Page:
3.60-ct spinel - spinel buying guide3.60-ct spinel - spinel buying guide

Spinel Buying Guide

Our spinel buying guide can help you learn how spinels are graded and how to identify a high-quality stone or a bargain in the rough.

6 Minute Read

Spinel Buying and the Four Cs

The colors of natural spinel can rival ruby red or sapphire blue. However, these gems are also available in many other colors and at broader price ranges than their corundum competitors. Although red and blue colored spinels command the highest prices, clarity and carat weight can also have a significant effect on value. Myanmar (“Burmese”) provenance always adds value.

The IGS spinel value listing has price guidelines for spinel buying with different color grades, sizes, and cut styles.


In the GIA color grading system, color consists of three qualities: hue, tone, and saturation. The basic hues are red, orange, yellow, green, blue, violet, and purple. Tone refers to a color’s relative lightness, from colorless (0) to black (10). Saturation refers to a color’s intensity, from grayish or brownish (1) to vivid (6). The dominant hue is capitalized. Other hues present are not capitalized and may be further described as “sl” for slightly and “st” for strongly.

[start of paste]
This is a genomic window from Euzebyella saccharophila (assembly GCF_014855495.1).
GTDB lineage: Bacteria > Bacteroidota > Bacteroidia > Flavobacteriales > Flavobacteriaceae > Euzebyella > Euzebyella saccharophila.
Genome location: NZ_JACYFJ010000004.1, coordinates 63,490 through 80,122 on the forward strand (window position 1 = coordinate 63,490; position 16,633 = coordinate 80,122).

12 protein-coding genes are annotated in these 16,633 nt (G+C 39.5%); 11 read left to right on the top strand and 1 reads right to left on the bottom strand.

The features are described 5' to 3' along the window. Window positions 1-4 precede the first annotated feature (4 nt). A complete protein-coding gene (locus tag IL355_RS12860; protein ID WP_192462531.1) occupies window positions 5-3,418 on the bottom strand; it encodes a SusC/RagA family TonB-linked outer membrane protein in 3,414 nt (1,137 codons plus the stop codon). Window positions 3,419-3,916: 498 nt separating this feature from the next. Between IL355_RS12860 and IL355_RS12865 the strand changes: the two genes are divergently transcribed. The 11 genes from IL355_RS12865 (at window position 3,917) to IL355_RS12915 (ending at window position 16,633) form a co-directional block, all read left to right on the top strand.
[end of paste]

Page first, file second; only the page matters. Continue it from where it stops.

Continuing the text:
Be aware when spinel buying that saturation or “spectral purity” is the color quality that will have the greatest impact on price. You could easily expect to pay five, ten or even twenty times as much…

International Gem Society

Barbara Smigel, PhD. GG

Barbara Smigel is a GIA certified gemologist, facetor, jewelry designer, gem dealer, gemology instructor and creator of the well-regarded educational websites acstones.com and bwsmigel.info.

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